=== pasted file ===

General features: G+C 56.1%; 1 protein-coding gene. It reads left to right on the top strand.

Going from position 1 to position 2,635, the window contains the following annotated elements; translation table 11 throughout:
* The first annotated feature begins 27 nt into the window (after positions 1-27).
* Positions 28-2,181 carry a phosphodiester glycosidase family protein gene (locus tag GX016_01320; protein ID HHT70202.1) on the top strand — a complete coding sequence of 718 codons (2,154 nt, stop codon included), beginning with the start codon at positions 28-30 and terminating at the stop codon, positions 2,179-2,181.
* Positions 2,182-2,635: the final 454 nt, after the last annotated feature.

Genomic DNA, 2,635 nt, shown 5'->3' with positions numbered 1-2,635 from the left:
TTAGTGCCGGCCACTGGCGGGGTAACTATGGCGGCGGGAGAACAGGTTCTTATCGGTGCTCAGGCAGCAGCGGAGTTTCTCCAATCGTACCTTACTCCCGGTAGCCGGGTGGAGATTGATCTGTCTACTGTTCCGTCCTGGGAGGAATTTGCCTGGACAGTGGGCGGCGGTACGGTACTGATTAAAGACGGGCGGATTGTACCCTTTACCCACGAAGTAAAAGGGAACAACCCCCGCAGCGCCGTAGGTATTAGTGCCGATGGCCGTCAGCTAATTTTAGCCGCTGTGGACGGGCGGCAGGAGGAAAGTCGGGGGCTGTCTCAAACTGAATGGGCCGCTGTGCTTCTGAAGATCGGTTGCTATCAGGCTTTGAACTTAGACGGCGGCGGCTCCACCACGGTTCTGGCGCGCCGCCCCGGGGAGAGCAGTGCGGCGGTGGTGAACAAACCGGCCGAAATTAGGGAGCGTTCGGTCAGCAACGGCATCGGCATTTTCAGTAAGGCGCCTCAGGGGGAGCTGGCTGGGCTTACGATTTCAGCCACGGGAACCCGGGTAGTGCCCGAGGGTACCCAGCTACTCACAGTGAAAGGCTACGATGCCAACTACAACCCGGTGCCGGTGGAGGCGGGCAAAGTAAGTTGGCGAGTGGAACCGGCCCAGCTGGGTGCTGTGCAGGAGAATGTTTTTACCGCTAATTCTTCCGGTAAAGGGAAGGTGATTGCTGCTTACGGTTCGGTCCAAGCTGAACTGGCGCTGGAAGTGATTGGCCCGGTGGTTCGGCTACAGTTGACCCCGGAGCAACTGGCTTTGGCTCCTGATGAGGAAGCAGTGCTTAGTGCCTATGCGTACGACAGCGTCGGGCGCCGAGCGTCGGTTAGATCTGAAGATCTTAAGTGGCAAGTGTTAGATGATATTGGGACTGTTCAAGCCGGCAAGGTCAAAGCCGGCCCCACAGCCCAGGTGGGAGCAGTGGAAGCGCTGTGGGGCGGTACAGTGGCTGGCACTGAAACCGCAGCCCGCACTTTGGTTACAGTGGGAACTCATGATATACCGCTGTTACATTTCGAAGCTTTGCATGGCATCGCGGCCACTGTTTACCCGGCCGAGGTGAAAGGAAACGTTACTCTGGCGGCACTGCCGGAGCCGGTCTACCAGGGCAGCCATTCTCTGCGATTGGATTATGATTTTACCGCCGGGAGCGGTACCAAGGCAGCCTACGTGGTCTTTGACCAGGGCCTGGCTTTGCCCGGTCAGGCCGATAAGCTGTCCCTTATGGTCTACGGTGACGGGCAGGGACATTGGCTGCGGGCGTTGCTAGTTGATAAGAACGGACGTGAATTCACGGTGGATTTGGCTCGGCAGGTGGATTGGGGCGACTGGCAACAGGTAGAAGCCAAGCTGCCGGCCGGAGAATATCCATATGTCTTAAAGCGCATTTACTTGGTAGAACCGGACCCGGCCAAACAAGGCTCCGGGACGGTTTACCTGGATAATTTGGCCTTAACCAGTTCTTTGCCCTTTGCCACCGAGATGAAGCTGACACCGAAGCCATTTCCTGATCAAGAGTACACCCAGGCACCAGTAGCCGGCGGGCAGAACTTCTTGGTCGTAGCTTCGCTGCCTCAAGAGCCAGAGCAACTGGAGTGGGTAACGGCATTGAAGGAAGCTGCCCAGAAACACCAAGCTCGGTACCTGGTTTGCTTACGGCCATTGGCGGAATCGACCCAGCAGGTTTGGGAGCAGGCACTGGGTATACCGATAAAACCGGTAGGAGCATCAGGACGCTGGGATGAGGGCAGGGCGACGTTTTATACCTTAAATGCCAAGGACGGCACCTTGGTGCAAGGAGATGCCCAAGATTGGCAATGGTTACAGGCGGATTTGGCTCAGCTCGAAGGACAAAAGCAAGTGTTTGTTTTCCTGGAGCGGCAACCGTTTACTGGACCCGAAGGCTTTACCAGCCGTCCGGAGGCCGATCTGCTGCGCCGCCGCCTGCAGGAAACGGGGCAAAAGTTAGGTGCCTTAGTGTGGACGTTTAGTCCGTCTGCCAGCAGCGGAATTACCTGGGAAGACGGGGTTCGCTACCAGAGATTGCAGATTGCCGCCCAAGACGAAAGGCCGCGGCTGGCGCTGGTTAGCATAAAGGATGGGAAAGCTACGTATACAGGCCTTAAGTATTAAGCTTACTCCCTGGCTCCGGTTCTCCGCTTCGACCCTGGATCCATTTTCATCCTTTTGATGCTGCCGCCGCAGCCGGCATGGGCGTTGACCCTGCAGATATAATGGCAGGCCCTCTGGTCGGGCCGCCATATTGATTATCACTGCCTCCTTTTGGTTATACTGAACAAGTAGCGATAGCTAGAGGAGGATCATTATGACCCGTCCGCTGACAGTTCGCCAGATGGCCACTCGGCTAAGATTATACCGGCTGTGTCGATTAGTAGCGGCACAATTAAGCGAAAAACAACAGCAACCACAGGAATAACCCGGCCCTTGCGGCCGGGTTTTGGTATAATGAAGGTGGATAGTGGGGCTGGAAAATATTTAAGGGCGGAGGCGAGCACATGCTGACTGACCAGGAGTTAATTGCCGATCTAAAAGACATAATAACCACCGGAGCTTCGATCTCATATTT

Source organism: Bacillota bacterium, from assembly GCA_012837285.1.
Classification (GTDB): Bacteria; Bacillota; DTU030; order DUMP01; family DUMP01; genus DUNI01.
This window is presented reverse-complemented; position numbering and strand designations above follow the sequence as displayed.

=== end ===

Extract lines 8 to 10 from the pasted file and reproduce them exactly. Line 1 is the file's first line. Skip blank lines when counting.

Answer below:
Source organism: Bacillota bacterium, from assembly GCA_012837285.1.
Classification (GTDB): Bacteria; Bacillota; DTU030; order DUMP01; family DUMP01; genus DUNI01.
This window is presented reverse-complemented; position numbering and strand designations above follow the sequence as displayed.